Gentle readers, I talk to strangers on the phone…even for hours. Sometimes, they tell me their life story without even asking me for one morsel of my own history in return. Kinda strange I guess, but probably just as well. Somehow, it feels normal.
So, when Kathryn Frazier, president emeritus of Friends of Historic Augusta, texted me on April 6 to recommend that I interview a 95yo man who lived near Augusta in the 1930s, I didn’t hesitate. I texted the daughter of my next interviewee to let her know I would thoroughly enjoy a conversation with her and her dad.
The dad is Tom Rueschhoff. The daughter is Joanie Rueschhoff. They live in Crestwood, MO, and Joanie agreed to set up a conversation involving all 3 of us. We spoke on April 21, 2023.
Tom Rueschhoff: I was born in ’27.
Paul: So, I think you’re the same age as one of your schoolmates at Immaculate Conception…Aloys Struckhoff was born in 1927.
TR: Aloys was born in ’28 or ’29. I know he was a grade or two behind me. (In an earlier interview with Aloys, he gave me a birth date in the autumn of 1927 - https://www.augustamomuseum.com/post/tell-it-like-it-was-aloys-struckhoff-part-1 Gee, it’s fun to reference your own work.) 😊
P: Where were you born?
Joanie Rueschhoff: In St. Louis. His family home was on Weber Road.
TR: Yeah, I was born in St. Louis, and the reason I was in Augusta was…when Father Range became…he was the pastor out there…and his sister, Agnes Range, was his housekeeper. And she wanted a couple of us boys out there…for company for her. I was from a large family. There were 11 of us…right during the Depression. That’s how I ended up in Augusta, about 1935.
JR: And those were his (Tom’s) aunt and uncle, which I think I told you before.
P: And the aunt’s name was…?
JR: Aggie. Agnes was her name. She never married and had no children. She was the sister of Tom’s mother. What was your uncle’s name, Daddy?
JR: Adolph Range…they called him Reverend Uncle, and Agnes was his sister, and their sister was my grandmother. (This photo of Adolph Range, according to Joanie, was taken in Washington, MO, likely during the time he was at the Augusta church in the 30s.)
P: Tom, were you born in a hospital, or not?
TR: No, I was born at home.
P: And your parents, what kind of work did they do?
TR: My dad was a watch and clockmaker jeweler.
P: Oh. Not many people tell me that one.
JR: Tell him what your dad did before the Depression.
TR: Well, before the Depression he worked for the Ball Time Service. He would go around the stations and make sure the clocks worked…keeping time.
JR: The train stations. Ball Time Service was to keep the…all the clocks in train stations working properly.
P: I’ll look that up.
Gentle readers, what would I do without Wikipedia? Ball Watch Company was, and is, a Swiss luxury watch company founded in 1891. This is from the Wikipedia article: “Before the development of railroads across the United States, there was no need for a standardization of time or any real accuracy in timekeeping. Each town kept its own local time, based on the position of the sun. When trains began to connect distant cities, it became problematic and difficult to avoid collisions. Moreover, there were no policies or standards for the watches used by the railroad employees.”
So, Mr. Ball, “set up “RR Standard” (“RR” for Rail Road) to assure a high accuracy and perfect reading to all railroad employees. He also created the BALL Time Service, an after-sale service to which every employee of the rails had to bring his watch every two weeks to make sure the accuracy and reliability of the watch was maximal.”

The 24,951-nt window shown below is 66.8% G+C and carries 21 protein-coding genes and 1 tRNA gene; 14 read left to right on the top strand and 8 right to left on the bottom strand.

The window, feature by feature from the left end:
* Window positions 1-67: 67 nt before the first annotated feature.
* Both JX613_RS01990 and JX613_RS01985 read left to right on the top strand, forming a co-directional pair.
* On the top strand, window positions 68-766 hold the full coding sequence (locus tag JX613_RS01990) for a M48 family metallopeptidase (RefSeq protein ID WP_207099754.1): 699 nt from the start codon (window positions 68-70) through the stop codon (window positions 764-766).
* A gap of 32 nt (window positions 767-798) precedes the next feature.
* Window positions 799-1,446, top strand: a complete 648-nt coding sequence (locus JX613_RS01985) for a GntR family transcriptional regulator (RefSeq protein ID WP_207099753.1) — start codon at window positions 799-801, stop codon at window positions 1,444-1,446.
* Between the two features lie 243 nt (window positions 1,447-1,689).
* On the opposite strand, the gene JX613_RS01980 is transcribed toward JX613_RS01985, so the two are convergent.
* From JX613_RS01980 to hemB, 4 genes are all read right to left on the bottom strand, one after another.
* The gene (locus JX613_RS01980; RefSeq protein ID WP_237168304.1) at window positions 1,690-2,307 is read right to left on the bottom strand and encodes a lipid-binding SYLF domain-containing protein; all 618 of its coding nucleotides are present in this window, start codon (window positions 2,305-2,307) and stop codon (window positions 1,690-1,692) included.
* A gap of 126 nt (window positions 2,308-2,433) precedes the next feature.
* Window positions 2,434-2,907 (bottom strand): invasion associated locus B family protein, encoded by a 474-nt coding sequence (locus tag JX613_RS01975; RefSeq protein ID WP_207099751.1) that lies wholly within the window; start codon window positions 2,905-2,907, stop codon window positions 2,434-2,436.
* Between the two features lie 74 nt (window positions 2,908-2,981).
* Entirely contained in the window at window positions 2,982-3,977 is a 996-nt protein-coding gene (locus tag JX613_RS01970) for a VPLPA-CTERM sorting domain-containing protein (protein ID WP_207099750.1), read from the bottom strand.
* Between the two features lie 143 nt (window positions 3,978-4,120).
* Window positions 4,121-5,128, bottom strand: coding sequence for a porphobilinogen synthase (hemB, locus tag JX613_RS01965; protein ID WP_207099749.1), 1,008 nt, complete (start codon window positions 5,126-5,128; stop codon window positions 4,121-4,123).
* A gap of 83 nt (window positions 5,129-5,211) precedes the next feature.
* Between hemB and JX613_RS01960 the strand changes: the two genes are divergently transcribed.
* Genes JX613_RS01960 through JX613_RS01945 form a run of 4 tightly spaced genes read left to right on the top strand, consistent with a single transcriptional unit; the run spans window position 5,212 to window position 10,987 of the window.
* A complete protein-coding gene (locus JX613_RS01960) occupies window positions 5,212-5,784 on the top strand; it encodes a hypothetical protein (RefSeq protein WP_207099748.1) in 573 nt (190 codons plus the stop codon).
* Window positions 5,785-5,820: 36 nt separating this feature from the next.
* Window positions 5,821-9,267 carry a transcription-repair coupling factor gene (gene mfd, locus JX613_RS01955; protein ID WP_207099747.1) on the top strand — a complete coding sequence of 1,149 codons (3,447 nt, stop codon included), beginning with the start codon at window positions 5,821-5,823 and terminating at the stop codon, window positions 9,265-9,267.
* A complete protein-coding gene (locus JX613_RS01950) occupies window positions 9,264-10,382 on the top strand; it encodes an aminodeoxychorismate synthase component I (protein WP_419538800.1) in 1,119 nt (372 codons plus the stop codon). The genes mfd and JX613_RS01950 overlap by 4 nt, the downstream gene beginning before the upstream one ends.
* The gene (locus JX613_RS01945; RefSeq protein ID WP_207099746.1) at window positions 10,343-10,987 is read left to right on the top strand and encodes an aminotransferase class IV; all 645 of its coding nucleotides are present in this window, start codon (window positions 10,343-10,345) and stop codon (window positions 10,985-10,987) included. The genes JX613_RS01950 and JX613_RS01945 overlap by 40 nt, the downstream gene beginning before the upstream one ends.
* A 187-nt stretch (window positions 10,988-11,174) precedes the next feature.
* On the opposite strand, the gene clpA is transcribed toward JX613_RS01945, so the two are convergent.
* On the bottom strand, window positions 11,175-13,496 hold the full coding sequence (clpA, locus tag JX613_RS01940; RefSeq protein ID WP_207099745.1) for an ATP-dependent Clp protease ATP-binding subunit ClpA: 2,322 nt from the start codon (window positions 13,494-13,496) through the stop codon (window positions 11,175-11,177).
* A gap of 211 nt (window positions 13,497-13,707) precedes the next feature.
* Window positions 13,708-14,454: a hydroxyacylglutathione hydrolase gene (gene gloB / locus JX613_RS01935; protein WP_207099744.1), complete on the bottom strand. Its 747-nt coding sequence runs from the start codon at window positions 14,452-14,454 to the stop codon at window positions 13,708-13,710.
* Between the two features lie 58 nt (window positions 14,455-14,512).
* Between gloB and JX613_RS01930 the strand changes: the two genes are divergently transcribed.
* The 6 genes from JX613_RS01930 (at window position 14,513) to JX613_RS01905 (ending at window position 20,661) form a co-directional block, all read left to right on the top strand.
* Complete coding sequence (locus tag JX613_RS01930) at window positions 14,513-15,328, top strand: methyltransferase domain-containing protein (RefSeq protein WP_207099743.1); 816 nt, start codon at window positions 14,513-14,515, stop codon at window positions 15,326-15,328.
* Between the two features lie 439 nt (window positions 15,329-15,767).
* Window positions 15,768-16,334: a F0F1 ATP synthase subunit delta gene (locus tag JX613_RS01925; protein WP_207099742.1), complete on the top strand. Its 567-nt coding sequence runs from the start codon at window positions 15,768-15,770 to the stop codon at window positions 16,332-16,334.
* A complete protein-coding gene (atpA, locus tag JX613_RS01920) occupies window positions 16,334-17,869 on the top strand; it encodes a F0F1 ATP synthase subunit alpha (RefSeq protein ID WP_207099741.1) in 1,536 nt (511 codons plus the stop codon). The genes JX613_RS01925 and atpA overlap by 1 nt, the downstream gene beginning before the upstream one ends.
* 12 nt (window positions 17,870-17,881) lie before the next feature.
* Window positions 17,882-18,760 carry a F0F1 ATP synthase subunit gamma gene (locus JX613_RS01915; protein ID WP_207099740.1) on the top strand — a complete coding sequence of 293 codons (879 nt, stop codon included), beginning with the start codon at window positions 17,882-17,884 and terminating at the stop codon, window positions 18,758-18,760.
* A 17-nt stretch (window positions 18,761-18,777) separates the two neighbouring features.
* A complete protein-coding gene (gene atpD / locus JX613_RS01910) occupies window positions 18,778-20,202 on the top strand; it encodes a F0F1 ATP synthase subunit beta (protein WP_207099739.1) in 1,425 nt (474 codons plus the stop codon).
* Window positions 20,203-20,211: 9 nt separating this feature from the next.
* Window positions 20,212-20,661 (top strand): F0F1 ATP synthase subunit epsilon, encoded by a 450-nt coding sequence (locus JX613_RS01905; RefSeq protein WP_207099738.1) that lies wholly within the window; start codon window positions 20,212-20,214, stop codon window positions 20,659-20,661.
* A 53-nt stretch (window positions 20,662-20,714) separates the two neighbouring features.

P: Was your mom stay-at-home?
JR: She took care of 11 kids.
P: And where do you fit in the line, Tom?
TR: Right in the middle.
JR: He was the 6th boy; there were 6 boys in a row. (See photo of Rueschhoff family - St. Louis, 1937.)
P: So, what grade were you in when you came to Immaculate Conception?
TR: Third grade.
P: And what was your first impression of being out there?
TR: Well. It was different. I started in mid-October. I came in the middle of the school year. But I was out there 5 years.
P: Your family was still back in St. Louis…is there anything that sticks out in your mind…when you came to this place called Augusta…and you weren’t even in town…you were out in the sticks. What was that like for you? How did you deal with that?
TR: I didn’t mind; it was pretty nice out there. The people were all nice. I made some friends there. I went squirrel hunting and rabbit hunting with them.
P: Sounds like fun. Do you still remember the names of your schoolmates?
TR: Paul Kemner. I saw him last October there at the Octoberfest…at Immaculate Conception Church.
JR: (Via email) Not sure why dad said Oktoberfest at IC – they actually don’t call it that. It’s a turkey dinner and we call it homecoming.
TR: And I knew the Kesslers…they had a dairy farm. I was out there last fall. (Pictured below is Tom Rueschhoff between Tom and Gerard Kessler, sons of Francis Kessler, who attended the IC grade school in the 1930s. They are posing at Francis’ old house west of Augusta. This pic is from 2022.)
JR: What were your Kessler friends’ names?
TR: Oh, Andrew, Francis…the older brothers were Jim and John Kessler.
P: Do you remember some girls?
TR: Angela Kuchem and Loretta Struckhoff…Mildred Ueltzen…they were in my class. Then…Dorothy Kopman…Mary Louise Kopman…Mercedes Struckhoff…Leonard Struckhoff…Freddy Struckhoff.
P: And the other Kuchems?
TR: Yeah, I knew Roman. Well…Angela. Dorothy Struckhoff was a Kuchem; I knew her. (Here’s a photo of Santa and the grade-schoolers.)
P: Were the boys and girls in separate classrooms?
TR: No, there was only two rooms. They had the first 4 (grades) in one room, and the 5th through 8th in the other room.
P: Two different teachers, I guess?
TR: Yeah, there was a teacher in each room, and they had a sister who did the cooking, and the housekeeper.
P: Do you have any idea what order of nuns they were?
TR: I’m saying Franciscans.